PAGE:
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Rodeo Medicine

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Rodeo Medicine

Source: Journal of San Francisco Medical Society |

Extreme sport implies extreme risk. Bull riding in particular, and rodeo in general, offer both. Statistical comparisons made between injury rates of bull riders and athletes competing in a number of sports, including American football, ice hockey, and boxing show the injury rate of bull riders to be 1,440 injuries/1,000 exposure hours. The bull riding injury rate is approximately 10.3 times the rate of injury in American football, 13.3 times the rate of injury in ice hockey, and 1.56 times the rate of injury in boxing. Providing care for these stoic athletes while they travel across the continent to compete is a challenge usually accomplished through organizations devoted to the practice of rodeo medicine.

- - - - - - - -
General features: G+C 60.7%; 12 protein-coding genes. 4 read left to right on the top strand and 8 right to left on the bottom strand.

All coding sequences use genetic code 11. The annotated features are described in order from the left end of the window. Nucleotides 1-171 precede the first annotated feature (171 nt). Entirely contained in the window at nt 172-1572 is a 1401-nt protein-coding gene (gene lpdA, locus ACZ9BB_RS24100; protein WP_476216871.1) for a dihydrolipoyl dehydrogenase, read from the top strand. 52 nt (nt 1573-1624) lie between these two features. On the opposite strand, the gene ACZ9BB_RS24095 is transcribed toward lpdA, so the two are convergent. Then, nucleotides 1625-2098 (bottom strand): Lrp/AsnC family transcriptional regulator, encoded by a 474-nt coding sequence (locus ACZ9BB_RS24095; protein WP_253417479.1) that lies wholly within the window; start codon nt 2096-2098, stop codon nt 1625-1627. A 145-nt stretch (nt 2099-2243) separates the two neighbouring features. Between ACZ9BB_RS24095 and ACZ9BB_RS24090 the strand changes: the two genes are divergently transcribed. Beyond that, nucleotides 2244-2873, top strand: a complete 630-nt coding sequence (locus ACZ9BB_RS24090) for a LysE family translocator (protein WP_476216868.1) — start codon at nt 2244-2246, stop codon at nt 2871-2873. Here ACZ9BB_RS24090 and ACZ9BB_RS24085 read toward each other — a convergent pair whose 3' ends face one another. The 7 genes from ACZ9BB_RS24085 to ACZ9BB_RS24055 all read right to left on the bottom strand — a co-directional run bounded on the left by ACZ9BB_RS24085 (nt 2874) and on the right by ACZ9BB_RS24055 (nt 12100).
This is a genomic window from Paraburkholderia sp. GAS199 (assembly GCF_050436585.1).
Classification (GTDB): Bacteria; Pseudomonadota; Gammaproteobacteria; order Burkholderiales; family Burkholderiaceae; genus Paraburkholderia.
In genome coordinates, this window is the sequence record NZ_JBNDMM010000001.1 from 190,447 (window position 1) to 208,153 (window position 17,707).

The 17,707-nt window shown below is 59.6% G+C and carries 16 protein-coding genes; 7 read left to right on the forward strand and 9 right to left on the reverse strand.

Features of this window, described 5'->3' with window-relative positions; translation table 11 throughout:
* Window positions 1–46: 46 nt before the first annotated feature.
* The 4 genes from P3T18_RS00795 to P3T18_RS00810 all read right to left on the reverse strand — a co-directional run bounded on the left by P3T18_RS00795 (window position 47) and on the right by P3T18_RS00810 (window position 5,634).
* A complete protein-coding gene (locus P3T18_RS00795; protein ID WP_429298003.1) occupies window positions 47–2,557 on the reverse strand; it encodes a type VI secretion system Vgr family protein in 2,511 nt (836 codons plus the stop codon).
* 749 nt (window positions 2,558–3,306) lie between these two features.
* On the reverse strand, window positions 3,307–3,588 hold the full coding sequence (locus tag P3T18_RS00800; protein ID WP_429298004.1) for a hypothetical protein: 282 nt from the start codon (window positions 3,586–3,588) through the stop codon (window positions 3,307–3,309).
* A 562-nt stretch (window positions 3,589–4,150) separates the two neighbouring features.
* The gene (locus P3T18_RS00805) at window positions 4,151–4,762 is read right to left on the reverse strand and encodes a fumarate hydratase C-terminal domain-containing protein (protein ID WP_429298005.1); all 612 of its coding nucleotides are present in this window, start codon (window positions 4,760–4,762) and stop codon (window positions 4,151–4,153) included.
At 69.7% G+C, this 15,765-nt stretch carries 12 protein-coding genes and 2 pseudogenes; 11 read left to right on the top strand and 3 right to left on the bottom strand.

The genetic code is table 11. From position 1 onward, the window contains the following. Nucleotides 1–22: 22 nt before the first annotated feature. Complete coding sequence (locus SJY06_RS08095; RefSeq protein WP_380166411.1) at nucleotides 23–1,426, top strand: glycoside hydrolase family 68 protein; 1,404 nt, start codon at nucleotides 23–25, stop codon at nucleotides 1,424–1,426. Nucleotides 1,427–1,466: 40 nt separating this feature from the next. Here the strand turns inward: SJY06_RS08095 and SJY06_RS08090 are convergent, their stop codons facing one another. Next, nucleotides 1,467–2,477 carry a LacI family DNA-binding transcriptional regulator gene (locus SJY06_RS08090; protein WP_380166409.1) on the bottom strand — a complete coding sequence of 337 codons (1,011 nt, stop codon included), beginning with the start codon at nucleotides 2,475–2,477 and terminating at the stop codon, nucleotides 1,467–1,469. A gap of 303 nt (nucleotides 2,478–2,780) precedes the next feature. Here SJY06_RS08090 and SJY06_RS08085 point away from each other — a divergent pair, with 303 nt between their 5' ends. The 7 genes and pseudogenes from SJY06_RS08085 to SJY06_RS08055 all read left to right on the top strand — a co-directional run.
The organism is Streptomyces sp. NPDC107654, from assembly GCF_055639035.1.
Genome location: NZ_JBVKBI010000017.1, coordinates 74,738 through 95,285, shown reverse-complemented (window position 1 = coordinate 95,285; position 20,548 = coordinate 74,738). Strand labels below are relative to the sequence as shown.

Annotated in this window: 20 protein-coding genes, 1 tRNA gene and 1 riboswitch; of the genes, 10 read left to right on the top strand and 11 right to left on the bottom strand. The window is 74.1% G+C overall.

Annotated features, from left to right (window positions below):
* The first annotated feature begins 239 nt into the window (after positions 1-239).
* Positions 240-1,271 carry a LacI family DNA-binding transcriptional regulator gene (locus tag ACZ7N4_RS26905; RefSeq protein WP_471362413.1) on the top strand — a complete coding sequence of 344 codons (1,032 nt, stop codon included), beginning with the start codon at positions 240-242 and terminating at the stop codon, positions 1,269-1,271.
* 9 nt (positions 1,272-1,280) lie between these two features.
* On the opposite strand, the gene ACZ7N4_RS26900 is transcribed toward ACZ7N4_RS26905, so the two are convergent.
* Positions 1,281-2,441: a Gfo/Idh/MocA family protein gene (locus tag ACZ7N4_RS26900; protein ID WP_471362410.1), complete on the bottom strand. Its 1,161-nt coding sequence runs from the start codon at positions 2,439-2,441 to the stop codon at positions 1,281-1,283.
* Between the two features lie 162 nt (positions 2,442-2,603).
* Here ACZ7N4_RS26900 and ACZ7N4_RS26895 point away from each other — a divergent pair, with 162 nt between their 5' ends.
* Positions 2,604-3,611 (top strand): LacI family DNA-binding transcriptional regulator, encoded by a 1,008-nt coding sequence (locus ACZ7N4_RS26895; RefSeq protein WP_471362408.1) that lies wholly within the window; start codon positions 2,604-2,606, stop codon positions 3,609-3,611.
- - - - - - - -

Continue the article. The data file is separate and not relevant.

The United States has the largest number of professional rodeos, professional bull ridings, and professional cowboys in the world. Cowboys are extreme athletes, participating in rodeo events with extreme risks.

Understanding the demands of each rodeo event and characterizing injury rates, risks, and types have been some of the early projects of rodeo medical personnel. It is safe to generalize that cowboys participating in bull riding and bareback riding events have the greatest likelihood of being injured in rodeo. Concussion injury is also prominent among rodeo participants, only slightly lower in frequency than shoulder and knee injuries.

It has been suggested that protective headgear can decrease the incidence of head and facial injuries among bull riders. The most common head injuries among bull riders are concussions, lacerations, and facial fractures. Recently, a group of research and clinical care experts published an agreement statement recommending the use of protective headgear in bull riding. However, more progress should be made in determining possible strategies for injury mitigation in the sport of bull riding. The very nature of trying to ride a 2,000-pound bucking bull makes is what makes this sport inherently more dangerous than any other.

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